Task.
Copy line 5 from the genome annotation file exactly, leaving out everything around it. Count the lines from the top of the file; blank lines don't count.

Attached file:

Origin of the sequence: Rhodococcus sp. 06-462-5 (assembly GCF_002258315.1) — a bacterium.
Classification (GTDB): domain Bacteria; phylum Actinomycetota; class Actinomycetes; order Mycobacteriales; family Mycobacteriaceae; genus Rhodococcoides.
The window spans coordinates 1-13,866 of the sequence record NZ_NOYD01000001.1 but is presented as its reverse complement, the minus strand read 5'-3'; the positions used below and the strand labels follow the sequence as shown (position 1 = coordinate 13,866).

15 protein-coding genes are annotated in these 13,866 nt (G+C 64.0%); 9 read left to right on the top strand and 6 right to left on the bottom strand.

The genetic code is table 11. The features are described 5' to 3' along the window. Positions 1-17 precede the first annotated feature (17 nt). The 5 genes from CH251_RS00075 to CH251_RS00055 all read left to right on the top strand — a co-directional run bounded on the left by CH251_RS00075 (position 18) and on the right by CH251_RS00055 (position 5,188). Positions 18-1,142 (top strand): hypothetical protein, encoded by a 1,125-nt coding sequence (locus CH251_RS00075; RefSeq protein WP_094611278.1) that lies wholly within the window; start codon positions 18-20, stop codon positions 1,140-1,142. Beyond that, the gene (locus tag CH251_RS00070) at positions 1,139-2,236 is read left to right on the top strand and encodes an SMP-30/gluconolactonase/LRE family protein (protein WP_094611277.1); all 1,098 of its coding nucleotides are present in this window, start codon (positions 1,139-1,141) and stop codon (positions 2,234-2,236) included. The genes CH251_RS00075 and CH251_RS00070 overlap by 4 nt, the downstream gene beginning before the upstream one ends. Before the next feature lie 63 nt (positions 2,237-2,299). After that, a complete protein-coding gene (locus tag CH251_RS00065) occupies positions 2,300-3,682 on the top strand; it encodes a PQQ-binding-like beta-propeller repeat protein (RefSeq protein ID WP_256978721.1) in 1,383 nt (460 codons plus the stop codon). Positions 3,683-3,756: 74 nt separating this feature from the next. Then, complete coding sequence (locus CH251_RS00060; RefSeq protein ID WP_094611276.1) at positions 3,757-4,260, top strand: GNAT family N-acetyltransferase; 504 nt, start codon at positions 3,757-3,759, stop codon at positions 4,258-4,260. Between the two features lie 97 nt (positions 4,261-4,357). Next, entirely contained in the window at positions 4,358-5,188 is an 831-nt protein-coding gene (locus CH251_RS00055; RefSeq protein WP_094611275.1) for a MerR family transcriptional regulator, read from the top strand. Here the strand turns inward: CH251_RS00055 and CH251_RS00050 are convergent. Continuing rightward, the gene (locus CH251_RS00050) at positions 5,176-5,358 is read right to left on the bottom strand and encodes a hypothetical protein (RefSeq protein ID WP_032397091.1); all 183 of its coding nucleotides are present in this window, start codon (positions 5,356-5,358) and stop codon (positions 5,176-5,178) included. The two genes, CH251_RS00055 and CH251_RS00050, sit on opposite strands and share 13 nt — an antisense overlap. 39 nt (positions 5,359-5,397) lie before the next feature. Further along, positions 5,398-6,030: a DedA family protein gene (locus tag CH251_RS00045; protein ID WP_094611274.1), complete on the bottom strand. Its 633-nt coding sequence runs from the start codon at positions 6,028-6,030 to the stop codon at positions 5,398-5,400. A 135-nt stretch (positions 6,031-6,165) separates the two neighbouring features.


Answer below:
The genetic code is table 11. The features are described 5' to 3' along the window. Positions 1-17 precede the first annotated feature (17 nt). The 5 genes from CH251_RS00075 to CH251_RS00055 all read left to right on the top strand — a co-directional run bounded on the left by CH251_RS00075 (position 18) and on the right by CH251_RS00055 (position 5,188). Positions 18-1,142 (top strand): hypothetical protein, encoded by a 1,125-nt coding sequence (locus CH251_RS00075; RefSeq protein WP_094611278.1) that lies wholly within the window; start codon positions 18-20, stop codon positions 1,140-1,142. Beyond that, the gene (locus tag CH251_RS00070) at positions 1,139-2,236 is read left to right on the top strand and encodes an SMP-30/gluconolactonase/LRE family protein (protein WP_094611277.1); all 1,098 of its coding nucleotides are present in this window, start codon (positions 1,139-1,141) and stop codon (positions 2,234-2,236) included. The genes CH251_RS00075 and CH251_RS00070 overlap by 4 nt, the downstream gene beginning before the upstream one ends. Before the next feature lie 63 nt (positions 2,237-2,299). After that, a complete protein-coding gene (locus tag CH251_RS00065) occupies positions 2,300-3,682 on the top strand; it encodes a PQQ-binding-like beta-propeller repeat protein (RefSeq protein ID WP_256978721.1) in 1,383 nt (460 codons plus the stop codon). Positions 3,683-3,756: 74 nt separating this feature from the next. Then, complete coding sequence (locus CH251_RS00060; RefSeq protein ID WP_094611276.1) at positions 3,757-4,260, top strand: GNAT family N-acetyltransferase; 504 nt, start codon at positions 3,757-3,759, stop codon at positions 4,258-4,260. Between the two features lie 97 nt (positions 4,261-4,357). Next, entirely contained in the window at positions 4,358-5,188 is an 831-nt protein-coding gene (locus CH251_RS00055; RefSeq protein WP_094611275.1) for a MerR family transcriptional regulator, read from the top strand. Here the strand turns inward: CH251_RS00055 and CH251_RS00050 are convergent. Continuing rightward, the gene (locus CH251_RS00050) at positions 5,176-5,358 is read right to left on the bottom strand and encodes a hypothetical protein (RefSeq protein ID WP_032397091.1); all 183 of its coding nucleotides are present in this window, start codon (positions 5,356-5,358) and stop codon (positions 5,176-5,178) included. The two genes, CH251_RS00055 and CH251_RS00050, sit on opposite strands and share 13 nt — an antisense overlap. 39 nt (positions 5,359-5,397) lie before the next feature. Further along, positions 5,398-6,030: a DedA family protein gene (locus tag CH251_RS00045; protein ID WP_094611274.1), complete on the bottom strand. Its 633-nt coding sequence runs from the start codon at positions 6,028-6,030 to the stop codon at positions 5,398-5,400. A 135-nt stretch (positions 6,031-6,165) separates the two neighbouring features.